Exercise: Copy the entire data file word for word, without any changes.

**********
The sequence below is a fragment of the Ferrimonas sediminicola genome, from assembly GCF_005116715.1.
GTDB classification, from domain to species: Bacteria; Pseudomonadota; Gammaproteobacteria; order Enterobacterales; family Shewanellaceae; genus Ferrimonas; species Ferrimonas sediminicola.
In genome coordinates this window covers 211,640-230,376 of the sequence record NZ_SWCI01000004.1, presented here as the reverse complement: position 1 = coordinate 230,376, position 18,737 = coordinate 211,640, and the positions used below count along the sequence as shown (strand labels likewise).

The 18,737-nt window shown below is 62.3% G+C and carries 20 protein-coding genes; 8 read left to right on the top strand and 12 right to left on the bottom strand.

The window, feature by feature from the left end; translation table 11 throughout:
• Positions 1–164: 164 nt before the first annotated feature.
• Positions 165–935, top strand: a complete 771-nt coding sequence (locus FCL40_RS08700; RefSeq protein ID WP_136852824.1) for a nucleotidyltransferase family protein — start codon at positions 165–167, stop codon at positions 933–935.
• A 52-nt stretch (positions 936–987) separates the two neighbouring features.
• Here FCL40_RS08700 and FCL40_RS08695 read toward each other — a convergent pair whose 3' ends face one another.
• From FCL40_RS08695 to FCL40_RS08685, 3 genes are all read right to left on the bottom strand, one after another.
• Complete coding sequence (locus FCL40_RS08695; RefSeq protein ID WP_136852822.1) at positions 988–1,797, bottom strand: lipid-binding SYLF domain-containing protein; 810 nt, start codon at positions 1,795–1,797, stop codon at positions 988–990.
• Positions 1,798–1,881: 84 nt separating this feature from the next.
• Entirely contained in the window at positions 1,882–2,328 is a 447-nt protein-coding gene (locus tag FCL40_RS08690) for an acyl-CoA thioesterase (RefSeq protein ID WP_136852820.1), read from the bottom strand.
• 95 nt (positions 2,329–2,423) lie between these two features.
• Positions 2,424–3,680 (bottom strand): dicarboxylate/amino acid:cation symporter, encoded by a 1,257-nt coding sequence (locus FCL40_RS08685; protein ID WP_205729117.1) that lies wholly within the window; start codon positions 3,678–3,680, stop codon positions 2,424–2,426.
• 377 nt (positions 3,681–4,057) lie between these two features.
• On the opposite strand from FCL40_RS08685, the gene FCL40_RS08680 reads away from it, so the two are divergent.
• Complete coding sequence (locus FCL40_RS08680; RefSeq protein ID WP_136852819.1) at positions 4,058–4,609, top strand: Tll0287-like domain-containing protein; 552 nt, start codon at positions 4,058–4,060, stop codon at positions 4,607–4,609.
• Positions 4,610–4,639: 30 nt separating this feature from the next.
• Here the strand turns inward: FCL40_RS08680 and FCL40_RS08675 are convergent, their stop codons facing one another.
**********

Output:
The sequence below is a fragment of the Ferrimonas sediminicola genome, from assembly GCF_005116715.1.
GTDB classification, from domain to species: Bacteria; Pseudomonadota; Gammaproteobacteria; order Enterobacterales; family Shewanellaceae; genus Ferrimonas; species Ferrimonas sediminicola.
In genome coordinates this window covers 211,640-230,376 of the sequence record NZ_SWCI01000004.1, presented here as the reverse complement: position 1 = coordinate 230,376, position 18,737 = coordinate 211,640, and the positions used below count along the sequence as shown (strand labels likewise).

The 18,737-nt window shown below is 62.3% G+C and carries 20 protein-coding genes; 8 read left to right on the top strand and 12 right to left on the bottom strand.

The window, feature by feature from the left end; translation table 11 throughout:
• Positions 1–164: 164 nt before the first annotated feature.
• Positions 165–935, top strand: a complete 771-nt coding sequence (locus FCL40_RS08700; RefSeq protein ID WP_136852824.1) for a nucleotidyltransferase family protein — start codon at positions 165–167, stop codon at positions 933–935.
• A 52-nt stretch (positions 936–987) separates the two neighbouring features.
• Here FCL40_RS08700 and FCL40_RS08695 read toward each other — a convergent pair whose 3' ends face one another.
• From FCL40_RS08695 to FCL40_RS08685, 3 genes are all read right to left on the bottom strand, one after another.
• Complete coding sequence (locus FCL40_RS08695; RefSeq protein ID WP_136852822.1) at positions 988–1,797, bottom strand: lipid-binding SYLF domain-containing protein; 810 nt, start codon at positions 1,795–1,797, stop codon at positions 988–990.
• Positions 1,798–1,881: 84 nt separating this feature from the next.
• Entirely contained in the window at positions 1,882–2,328 is a 447-nt protein-coding gene (locus tag FCL40_RS08690) for an acyl-CoA thioesterase (RefSeq protein ID WP_136852820.1), read from the bottom strand.
• 95 nt (positions 2,329–2,423) lie between these two features.
• Positions 2,424–3,680 (bottom strand): dicarboxylate/amino acid:cation symporter, encoded by a 1,257-nt coding sequence (locus FCL40_RS08685; protein ID WP_205729117.1) that lies wholly within the window; start codon positions 3,678–3,680, stop codon positions 2,424–2,426.
• 377 nt (positions 3,681–4,057) lie between these two features.
• On the opposite strand from FCL40_RS08685, the gene FCL40_RS08680 reads away from it, so the two are divergent.
• Complete coding sequence (locus FCL40_RS08680; RefSeq protein ID WP_136852819.1) at positions 4,058–4,609, top strand: Tll0287-like domain-containing protein; 552 nt, start codon at positions 4,058–4,060, stop codon at positions 4,607–4,609.
• Positions 4,610–4,639: 30 nt separating this feature from the next.
• Here the strand turns inward: FCL40_RS08680 and FCL40_RS08675 are convergent, their stop codons facing one another.